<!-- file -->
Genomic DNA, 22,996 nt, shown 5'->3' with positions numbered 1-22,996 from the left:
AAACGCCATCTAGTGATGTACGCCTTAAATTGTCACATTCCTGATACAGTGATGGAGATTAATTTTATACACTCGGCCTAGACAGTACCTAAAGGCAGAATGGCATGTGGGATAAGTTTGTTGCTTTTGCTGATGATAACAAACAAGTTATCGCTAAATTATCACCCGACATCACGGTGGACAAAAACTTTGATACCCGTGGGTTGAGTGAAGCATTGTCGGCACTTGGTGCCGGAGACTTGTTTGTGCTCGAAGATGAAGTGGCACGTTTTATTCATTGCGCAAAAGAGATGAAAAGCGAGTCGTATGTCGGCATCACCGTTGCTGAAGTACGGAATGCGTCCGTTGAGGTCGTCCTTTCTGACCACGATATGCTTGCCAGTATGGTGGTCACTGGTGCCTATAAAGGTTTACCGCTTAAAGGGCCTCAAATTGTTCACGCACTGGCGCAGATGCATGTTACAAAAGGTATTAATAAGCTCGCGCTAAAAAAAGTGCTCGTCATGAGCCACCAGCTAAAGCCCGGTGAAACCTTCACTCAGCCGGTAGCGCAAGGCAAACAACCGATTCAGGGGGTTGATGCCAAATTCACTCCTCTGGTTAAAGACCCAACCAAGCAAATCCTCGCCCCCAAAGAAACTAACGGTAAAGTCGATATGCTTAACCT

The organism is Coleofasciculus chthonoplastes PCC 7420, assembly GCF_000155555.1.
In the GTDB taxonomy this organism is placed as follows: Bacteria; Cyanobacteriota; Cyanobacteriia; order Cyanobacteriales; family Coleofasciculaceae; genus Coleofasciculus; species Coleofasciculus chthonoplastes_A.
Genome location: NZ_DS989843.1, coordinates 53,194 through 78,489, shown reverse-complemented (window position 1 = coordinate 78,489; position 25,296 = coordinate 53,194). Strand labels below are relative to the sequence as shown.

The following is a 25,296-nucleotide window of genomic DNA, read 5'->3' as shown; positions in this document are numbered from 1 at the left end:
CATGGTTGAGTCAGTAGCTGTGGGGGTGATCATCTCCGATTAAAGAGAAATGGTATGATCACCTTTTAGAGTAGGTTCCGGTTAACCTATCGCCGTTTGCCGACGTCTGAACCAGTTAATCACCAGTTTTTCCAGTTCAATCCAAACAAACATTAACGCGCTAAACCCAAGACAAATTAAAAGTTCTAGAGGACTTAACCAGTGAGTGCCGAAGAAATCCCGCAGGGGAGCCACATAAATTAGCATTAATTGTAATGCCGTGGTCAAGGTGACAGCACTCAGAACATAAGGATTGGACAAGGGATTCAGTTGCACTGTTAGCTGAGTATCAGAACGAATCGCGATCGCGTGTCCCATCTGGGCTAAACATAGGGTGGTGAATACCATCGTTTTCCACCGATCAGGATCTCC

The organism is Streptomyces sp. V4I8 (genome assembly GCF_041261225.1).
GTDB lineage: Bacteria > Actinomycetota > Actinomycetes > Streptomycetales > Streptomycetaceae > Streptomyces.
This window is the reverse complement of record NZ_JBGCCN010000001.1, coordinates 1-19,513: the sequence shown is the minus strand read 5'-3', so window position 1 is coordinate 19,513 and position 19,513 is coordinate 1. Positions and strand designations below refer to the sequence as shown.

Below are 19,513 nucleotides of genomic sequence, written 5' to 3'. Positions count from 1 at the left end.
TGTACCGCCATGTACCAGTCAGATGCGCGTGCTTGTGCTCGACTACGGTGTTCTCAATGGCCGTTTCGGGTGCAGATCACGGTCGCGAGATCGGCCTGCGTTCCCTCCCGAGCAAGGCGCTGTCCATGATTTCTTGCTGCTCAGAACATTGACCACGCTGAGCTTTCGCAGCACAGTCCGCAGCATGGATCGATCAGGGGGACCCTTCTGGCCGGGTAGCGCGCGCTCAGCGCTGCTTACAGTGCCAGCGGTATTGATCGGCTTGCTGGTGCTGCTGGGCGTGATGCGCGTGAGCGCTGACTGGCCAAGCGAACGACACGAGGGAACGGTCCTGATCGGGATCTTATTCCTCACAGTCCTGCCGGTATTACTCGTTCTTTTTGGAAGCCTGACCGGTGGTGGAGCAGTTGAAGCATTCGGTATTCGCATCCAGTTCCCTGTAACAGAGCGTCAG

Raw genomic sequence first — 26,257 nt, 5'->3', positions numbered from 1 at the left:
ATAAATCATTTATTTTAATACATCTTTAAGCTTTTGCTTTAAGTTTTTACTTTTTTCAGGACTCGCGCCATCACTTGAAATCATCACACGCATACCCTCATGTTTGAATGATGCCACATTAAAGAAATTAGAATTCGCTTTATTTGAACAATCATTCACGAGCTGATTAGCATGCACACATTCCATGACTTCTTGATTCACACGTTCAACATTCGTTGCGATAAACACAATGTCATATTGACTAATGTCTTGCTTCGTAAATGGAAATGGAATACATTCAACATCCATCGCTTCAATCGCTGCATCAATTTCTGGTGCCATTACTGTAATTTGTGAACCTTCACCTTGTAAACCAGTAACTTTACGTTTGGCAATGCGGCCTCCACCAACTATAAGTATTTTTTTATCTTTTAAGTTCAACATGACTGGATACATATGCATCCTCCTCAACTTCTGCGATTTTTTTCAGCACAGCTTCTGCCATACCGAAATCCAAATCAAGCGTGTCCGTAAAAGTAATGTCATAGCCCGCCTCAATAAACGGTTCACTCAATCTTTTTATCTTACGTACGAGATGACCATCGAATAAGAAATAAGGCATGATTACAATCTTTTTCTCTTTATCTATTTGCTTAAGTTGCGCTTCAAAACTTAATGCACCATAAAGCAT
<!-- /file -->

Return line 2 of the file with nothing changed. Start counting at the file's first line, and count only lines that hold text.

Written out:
AAACGCCATCTAGTGATGTACGCCTTAAATTGTCACATTCCTGATACAGTGATGGAGATTAATTTTATACACTCGGCCTAGACAGTACCTAAAGGCAGAATGGCATGTGGGATAAGTTTGTTGCTTTTGCTGATGATAACAAACAAGTTATCGCTAAATTATCACCCGACATCACGGTGGACAAAAACTTTGATACCCGTGGGTTGAGTGAAGCATTGTCGGCACTTGGTGCCGGAGACTTGTTTGTGCTCGAAGATGAAGTGGCACGTTTTATTCATTGCGCAAAAGAGATGAAAAGCGAGTCGTATGTCGGCATCACCGTTGCTGAAGTACGGAATGCGTCCGTTGAGGTCGTCCTTTCTGACCACGATATGCTTGCCAGTATGGTGGTCACTGGTGCCTATAAAGGTTTACCGCTTAAAGGGCCTCAAATTGTTCACGCACTGGCGCAGATGCATGTTACAAAAGGTATTAATAAGCTCGCGCTAAAAAAAGTGCTCGTCATGAGCCACCAGCTAAAGCCCGGTGAAACCTTCACTCAGCCGGTAGCGCAAGGCAAACAACCGATTCAGGGGGTTGATGCCAAATTCACTCCTCTGGTTAAAGACCCAACCAAGCAAATCCTCGCCCCCAAAGAAACTAACGGTAAAGTCGATATGCTTAACCT